Beta-2 agonists are most often used to treat asthma symptoms and COPD. These drugs include short-acting bronchodilators and long-acting bronchodilators. Short-acting forms open the airways to provide quick relief from asthma symptoms, while long-acting forms provide long-term symptom control. You should take long-acting beta-2 agonists with an inhaled corticosteroid to treat asthma.

    Examples of beta-2 agonists include:

  • Anticholinergics

    Anticholinergic medication is often used to block the effect of acetylcholine, a neurotransmitter that can trigger bronchoconstriction, mucus secretion, and inflammation in people with asthma and COPD. Anticholinergics are available as long-acting bronchodilators.

    Examples of anticholinergic drugs include:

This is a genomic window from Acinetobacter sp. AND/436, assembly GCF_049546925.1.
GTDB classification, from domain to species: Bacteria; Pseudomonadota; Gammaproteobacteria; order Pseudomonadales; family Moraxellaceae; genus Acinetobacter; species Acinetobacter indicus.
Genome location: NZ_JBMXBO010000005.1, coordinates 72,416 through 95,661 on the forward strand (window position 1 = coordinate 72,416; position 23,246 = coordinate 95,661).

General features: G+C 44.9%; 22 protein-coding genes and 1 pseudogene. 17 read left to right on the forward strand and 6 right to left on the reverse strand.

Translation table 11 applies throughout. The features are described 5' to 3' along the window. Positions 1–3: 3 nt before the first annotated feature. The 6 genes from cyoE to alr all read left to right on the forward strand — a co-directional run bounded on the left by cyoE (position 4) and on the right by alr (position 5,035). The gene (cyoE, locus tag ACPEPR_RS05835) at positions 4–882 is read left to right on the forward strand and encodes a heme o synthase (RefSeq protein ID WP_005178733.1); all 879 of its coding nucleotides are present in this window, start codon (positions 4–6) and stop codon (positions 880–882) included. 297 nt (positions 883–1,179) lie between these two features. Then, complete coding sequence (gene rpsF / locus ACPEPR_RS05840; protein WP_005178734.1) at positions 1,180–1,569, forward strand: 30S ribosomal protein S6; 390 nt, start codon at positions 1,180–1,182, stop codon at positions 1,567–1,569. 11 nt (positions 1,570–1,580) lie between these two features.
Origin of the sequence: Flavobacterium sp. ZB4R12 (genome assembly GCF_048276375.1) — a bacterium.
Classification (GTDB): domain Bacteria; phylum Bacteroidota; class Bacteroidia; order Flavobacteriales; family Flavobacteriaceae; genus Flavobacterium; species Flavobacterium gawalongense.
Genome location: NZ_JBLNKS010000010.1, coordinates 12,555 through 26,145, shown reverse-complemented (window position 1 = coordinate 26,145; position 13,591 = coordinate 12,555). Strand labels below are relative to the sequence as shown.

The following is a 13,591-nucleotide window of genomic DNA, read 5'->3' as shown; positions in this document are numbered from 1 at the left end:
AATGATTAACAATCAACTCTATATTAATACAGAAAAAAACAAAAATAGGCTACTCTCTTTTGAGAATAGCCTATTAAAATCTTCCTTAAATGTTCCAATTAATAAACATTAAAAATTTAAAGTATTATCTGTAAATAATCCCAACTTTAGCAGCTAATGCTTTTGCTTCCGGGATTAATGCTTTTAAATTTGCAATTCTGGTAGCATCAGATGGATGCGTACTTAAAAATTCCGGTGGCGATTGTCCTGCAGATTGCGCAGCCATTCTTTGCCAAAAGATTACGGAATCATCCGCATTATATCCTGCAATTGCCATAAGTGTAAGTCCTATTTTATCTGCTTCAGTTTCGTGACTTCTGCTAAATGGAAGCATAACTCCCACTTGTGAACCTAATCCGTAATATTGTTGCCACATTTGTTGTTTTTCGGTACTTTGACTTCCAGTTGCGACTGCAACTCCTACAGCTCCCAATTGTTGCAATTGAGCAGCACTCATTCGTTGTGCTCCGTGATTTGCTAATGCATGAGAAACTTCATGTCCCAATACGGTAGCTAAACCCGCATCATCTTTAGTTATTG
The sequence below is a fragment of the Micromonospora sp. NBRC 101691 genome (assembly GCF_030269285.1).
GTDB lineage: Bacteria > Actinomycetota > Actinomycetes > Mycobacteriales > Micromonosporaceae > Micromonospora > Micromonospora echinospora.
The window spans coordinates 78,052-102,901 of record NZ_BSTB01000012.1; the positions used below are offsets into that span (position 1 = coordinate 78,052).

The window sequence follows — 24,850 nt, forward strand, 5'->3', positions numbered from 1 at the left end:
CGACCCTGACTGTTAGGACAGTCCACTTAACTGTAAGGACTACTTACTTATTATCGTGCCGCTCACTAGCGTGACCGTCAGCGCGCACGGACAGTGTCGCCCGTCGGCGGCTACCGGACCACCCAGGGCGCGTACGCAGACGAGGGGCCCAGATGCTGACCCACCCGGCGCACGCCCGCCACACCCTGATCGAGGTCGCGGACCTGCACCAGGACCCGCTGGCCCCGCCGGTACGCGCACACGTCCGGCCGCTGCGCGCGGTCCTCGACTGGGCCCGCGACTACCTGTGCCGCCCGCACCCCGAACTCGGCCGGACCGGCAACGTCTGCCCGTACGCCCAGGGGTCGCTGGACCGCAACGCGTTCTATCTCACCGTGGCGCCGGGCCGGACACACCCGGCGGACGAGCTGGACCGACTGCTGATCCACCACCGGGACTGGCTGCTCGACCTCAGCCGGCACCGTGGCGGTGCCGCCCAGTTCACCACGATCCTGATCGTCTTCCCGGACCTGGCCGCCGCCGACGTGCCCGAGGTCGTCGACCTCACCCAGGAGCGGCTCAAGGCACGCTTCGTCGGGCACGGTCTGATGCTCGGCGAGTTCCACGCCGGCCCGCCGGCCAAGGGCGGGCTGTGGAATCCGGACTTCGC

• Theophylline

    A theophylline is available as a pill that you take with water. You can take theophylline once daily to help control severe asthma symptoms. However, theophylline is not a preferred treatment method to prevent asthma symptoms.

    Examples of theophyllines include:

How bronchodilators work

Bronchodilators work by relaxing the muscles that tighten around your airways (the bronchi). As a result, bronchodilator therapy keeps the airways open, allowing air to move in and out of your lungs. Inhaled bronchodilators can help you breathe more easily and remove mucus from your lungs. In addition, mucus can move more freely, and you can cough mucus up.

Bronchodilator drugs come in two forms: short-acting and long-acting bronchodilators. While short-acting bronchodilators provide quick symptom relief for sudden and severe symptoms, long-acting bronchodilators are used regularly to control the symptoms of asthma and COPD. Bronchodilators may be prescribed in the form of a nebulizer, metered-dose inhaler, or dry powder inhaler.